Learn play Piano
The Value of Tin Toys
Tin toys are the thing of the past but like all things of the past, they carry certain values into the future. For tin toys, they carry more than just nostalgic memories of innocent childhood spent winding up the favorite tin robot or chasing around with friends wielding tin pistols. Tin toys of the past that still exists in the present also carry monetary value. Tin toys nowadays are considered collectors items and are sought after
To get a good price on an old tin toy, it must be in pristine condition. If the tin toy comes with the original box, then the value goes up even further. Just to give you an idea of how much a tin toy in good shape can sell for, we will take the Doing the Howdy Doody tin toy as an example. The Howdy Doody tin toy comes with a lithographed tin wind-up piano and a band consisting of Howdy Doody and Buffalo Bob. Howdy Doody dances and stands at 8 tall while Buffalo Bob sits at the piano measuring 7 tall. This whole set if available in mint condition with the box can fetch a cool $2000 or more.
Dont get carried away with thinking that every tin toy will fetch a price like the Howdy Doody toy though as most of the tin toys owned
It is not all about money though. Some people are not interested in selling their old tin toys because of the nostalgic value that the toys hold. If you own a tin toy that was your favorite while you were a kid, chances are the toy would be pretty worn out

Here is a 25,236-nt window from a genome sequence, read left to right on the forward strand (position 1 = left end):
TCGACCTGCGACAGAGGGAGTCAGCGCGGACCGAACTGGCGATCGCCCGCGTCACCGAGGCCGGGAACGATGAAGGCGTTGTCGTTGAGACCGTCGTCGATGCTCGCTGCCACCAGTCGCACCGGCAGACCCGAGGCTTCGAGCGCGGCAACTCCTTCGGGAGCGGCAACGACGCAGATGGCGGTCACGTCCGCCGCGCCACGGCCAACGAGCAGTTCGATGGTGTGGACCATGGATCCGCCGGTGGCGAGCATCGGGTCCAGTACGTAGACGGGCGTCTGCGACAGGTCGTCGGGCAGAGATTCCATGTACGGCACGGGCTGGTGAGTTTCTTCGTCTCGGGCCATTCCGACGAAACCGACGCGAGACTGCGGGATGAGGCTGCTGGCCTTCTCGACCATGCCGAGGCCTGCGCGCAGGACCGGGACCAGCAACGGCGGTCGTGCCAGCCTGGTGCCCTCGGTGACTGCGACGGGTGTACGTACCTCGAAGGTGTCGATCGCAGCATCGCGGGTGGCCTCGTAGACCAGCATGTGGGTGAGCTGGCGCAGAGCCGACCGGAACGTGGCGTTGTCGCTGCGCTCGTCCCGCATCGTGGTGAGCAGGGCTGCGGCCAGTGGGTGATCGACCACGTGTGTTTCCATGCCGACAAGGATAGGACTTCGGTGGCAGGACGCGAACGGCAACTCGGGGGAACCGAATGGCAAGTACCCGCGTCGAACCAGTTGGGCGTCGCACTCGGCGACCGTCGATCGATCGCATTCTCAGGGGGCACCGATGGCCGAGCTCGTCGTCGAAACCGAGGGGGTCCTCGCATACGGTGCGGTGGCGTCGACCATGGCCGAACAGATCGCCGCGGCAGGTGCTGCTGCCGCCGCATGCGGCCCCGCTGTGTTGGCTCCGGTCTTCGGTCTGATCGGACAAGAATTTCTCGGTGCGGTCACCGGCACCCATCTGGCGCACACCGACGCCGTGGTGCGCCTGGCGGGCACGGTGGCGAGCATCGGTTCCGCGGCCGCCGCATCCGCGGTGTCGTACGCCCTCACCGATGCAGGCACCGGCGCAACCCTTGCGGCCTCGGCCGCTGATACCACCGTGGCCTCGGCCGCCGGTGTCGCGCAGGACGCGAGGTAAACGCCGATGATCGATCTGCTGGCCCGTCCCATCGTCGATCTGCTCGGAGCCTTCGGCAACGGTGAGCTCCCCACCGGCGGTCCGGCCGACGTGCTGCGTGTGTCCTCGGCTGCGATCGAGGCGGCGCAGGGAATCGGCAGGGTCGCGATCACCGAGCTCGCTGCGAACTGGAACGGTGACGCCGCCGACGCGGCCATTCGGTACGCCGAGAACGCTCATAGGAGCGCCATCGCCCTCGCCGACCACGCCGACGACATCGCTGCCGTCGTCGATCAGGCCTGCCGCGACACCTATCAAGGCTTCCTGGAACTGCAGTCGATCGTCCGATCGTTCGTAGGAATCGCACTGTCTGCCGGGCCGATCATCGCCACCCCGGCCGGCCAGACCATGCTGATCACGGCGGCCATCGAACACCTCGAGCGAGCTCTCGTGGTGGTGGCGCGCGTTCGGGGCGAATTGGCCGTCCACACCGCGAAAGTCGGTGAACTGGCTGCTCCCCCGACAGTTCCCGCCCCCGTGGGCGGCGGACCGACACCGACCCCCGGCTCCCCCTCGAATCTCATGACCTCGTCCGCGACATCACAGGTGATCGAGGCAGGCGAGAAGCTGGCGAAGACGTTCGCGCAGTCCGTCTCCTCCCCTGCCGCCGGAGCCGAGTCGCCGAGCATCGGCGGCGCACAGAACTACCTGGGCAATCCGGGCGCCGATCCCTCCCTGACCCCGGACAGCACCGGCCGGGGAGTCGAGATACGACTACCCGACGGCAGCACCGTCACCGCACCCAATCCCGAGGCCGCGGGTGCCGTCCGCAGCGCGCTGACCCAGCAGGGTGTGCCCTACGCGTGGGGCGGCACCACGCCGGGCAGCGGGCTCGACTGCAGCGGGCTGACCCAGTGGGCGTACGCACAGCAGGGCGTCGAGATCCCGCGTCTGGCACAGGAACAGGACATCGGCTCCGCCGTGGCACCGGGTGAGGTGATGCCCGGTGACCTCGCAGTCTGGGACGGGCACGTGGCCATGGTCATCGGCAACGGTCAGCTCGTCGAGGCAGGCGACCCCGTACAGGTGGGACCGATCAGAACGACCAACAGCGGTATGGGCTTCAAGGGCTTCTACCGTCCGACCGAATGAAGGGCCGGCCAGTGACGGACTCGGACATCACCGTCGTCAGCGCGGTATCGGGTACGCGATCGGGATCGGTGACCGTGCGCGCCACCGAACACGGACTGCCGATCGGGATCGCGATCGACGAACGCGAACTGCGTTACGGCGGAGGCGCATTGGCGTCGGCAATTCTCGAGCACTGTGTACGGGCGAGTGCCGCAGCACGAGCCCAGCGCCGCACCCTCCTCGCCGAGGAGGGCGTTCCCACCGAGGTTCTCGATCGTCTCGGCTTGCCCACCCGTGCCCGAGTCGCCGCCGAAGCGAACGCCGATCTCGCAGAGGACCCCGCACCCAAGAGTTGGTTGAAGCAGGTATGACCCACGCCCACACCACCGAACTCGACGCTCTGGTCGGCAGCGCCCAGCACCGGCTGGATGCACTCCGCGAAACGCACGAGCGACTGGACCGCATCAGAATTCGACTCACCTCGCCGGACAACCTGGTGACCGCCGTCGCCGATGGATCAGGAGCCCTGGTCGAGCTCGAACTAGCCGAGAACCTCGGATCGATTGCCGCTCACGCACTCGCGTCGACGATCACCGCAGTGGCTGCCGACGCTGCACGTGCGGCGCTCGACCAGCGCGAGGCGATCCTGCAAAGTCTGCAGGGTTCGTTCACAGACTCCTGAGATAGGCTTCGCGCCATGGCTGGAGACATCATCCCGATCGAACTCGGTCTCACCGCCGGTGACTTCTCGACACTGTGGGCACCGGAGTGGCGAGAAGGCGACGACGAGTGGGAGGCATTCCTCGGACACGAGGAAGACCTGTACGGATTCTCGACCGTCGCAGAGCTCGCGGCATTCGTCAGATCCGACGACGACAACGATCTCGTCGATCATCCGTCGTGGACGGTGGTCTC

Instant Play PianoPC Magazine , August, 2004
The twin-disc Instant Play Piano is similar in structure to Instant Play Guitar, but it benefits from the fact that, as a keyboard trainer, it can incorporate a MIDI controller into the lesson plan. Like the Instant Play Guitar program, it offers accompanied exercises. But here you have a little more control over the accompaniment, with separate tracks for rhythm and chordal backing.
The Keyboard Foundation disc starts you out on some very simple exercises, designed to get you making music immediately. Disc two features a trainer, which lets you practice sight-reading the music displayed onscreen. You can play from a selection of exercises or import a MIDI file of your own. The program didn`t read our playing very accurately when we triggered the computer`s internal sounds but did much better when we used an external sound source.
Copyright 2004 Ziff Davis Media Inc. All Rights Reserved. Originally appearing in PC Magazine.
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